3. Wow I so wish my Mom was alive to read that. I was born with multiple birth defects back in 1956, to a single mother. I was very lucky to live close to New Have so they sent me right to Yale New Haven Hospital when I was born. My Mom did not hold me for the 1st six weeks! I am know 58 years old been through over 40+surgeries. She walked to train station every day and took train to New Haven and then walked to hospital to be with me every day all day. Sometimes with little money for food, I remember the nurses buying her sandwiches. Back then she wasn;t allowed to be with me for test, xrays, and surgery I still remember the ether…before the new stuff, that came as a teenager. There were no children’s hospitals back then just one floor Fitkin 5 the pedi unit. Of course I was a regular as many were.The thing they did to try and keep us busy, I can know laugh, they tried. They would send us to the labratories and see the mice and then the next time the monkey’s and when it was warm they took us up to the roof of the hospital to play and get fresh air. They were great nurses, always the same ones. I was also very fortunate to have the best of surgeon’s and they managed to put me together, Of course there were fixes and revision’s as I grew, but by then I was used to it and almost liked it because all the neighborhood stores would send me puzzles and crayons, coloring books. It’s is funny the good things you remember in such hard times. But then again I was a child, and my Mom was the soldier then. She taught me from an early age that someday I would have to do this on my own and be a strong girl/woman because she would not always be here, and I would always need medical care. Little did she know she would leave me at age 53. I was only 31, but she had been sick for a few years and I was in hospital a few times and it killed her not to be able to come. But I called her every day no matter how sick I was, not letting her know, because now I am the soldier standing alone.She ask me to find someone to marry so I would not be alone, but little did she know how tough she made me. I so am amazed at your courage and strength as you help your precious girl through this, I just hope she can be as lucky as I was way back then and find a cure and get some Doctor;s that have real love and care for their patient’s, see I have been blessed over and over with that through these many years. if you want to reach out please do through my FB page. God Bless You and Your Little Girl. Faith helps I have learned through the years.May you find some comfort in yours. Be Well Little One!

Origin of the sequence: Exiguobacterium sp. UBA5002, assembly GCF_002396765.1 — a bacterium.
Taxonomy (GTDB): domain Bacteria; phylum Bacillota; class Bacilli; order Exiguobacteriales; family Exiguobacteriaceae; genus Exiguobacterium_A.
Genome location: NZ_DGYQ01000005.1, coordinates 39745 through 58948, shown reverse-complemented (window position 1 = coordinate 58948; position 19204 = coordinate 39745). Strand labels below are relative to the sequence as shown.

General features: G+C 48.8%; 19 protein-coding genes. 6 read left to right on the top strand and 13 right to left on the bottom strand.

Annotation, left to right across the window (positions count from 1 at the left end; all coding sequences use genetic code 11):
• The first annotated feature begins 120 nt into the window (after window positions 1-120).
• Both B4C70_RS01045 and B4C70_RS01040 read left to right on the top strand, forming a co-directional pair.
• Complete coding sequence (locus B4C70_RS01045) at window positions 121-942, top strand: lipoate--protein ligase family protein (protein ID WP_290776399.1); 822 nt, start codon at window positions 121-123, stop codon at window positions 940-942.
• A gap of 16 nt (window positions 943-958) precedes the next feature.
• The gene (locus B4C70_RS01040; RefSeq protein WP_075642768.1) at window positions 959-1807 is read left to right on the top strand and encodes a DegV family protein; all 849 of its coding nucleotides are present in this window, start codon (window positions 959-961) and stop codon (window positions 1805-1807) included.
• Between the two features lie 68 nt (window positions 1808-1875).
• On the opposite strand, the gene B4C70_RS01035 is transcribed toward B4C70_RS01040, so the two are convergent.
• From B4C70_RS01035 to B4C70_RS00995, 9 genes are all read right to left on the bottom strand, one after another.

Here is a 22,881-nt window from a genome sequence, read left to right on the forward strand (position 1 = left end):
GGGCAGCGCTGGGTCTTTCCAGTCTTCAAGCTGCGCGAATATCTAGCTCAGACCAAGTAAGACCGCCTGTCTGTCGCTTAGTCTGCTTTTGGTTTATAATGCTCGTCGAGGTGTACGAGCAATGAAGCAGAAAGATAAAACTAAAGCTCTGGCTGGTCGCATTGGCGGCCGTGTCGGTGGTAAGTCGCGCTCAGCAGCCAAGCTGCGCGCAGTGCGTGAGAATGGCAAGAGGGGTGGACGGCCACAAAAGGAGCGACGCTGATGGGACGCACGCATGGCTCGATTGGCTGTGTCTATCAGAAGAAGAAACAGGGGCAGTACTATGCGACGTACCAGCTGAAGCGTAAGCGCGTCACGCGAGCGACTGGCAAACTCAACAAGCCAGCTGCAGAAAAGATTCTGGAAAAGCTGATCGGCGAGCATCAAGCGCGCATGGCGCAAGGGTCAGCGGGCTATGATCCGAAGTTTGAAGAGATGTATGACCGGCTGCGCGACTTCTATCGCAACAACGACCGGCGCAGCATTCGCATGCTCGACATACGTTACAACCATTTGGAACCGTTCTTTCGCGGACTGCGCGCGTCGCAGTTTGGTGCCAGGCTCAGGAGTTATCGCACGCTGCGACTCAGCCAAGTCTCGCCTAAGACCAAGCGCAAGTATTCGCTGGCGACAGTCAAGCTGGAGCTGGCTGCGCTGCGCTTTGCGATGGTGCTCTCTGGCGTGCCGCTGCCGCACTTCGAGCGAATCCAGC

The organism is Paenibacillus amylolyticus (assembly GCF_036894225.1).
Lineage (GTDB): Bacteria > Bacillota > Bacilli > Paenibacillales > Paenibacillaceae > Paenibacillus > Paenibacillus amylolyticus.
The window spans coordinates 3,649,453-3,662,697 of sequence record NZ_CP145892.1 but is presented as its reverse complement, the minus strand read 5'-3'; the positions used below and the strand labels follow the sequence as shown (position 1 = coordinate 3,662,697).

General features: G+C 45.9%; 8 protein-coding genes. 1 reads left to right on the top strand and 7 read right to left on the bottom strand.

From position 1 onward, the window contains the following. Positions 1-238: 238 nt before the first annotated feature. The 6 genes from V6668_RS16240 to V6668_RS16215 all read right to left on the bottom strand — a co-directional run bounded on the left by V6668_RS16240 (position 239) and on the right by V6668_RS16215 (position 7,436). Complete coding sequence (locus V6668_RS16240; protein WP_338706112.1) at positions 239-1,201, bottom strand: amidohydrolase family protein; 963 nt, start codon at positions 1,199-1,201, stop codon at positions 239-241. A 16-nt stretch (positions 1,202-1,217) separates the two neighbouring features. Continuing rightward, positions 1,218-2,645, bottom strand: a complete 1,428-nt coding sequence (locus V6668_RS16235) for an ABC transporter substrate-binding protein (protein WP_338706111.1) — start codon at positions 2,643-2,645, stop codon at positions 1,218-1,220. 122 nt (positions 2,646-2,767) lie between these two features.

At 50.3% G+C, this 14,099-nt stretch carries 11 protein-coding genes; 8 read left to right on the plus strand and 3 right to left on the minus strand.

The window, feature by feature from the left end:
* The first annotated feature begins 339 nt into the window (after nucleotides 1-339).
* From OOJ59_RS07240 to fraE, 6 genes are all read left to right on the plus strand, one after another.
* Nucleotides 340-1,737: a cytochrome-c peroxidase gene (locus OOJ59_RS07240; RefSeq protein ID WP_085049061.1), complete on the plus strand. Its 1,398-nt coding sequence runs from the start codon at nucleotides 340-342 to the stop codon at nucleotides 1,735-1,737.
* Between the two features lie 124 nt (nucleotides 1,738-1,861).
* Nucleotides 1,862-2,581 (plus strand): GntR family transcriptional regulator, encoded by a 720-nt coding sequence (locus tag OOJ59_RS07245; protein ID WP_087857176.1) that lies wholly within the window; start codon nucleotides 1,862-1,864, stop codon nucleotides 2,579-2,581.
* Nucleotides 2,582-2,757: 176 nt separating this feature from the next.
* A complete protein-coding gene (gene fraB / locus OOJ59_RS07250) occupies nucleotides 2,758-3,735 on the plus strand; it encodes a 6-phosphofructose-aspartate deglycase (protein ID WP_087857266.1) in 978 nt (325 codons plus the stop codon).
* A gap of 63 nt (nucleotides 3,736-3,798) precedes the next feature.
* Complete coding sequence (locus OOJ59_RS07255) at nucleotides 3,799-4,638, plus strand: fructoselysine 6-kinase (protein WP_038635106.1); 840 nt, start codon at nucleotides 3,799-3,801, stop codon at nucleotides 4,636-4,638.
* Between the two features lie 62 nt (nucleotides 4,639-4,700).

4. God bless you I’m not a mum of a child, but newly diagnosed my kids my husband all are the same I just want to be a wife and mum again not a 5 yr old they have to worry about.
    Your post is beautiful in every way I do hope they do something for you and your daughter and me all of us really. Understanding would be a good start!


  5. This is so powerful! You captured the life that so many live, but you’ve done so eloquently. Thank you for sharing this. You and your daughter are an impenetrable team and that is the greatest gift of all. Wishing better times for her soon.


  6. thank you so much for writing this!! Your every word made tears fall. Its as if i wrote it myself word for word. This is our life!!


  7. Can’t keep from crying While reading your words. I’m so glad that you put them down for us to read.It makes me feel like I’m not alone. I too would love to be mom to my daughter. Thank you so much!!!


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  9. Just remember you are not alone . I drove my daughter mad with that line of yours …”are you ok ? ” at every noise … She is now 20 years old and trying to navigate life without her over anxious mother … 😪 ..


  10. Bless you and your daughter. I could be your mirror image. I have the same exact thoughts daily but with my little boy. Best wishes and lot’s of love and prayers for all of us out there fighting.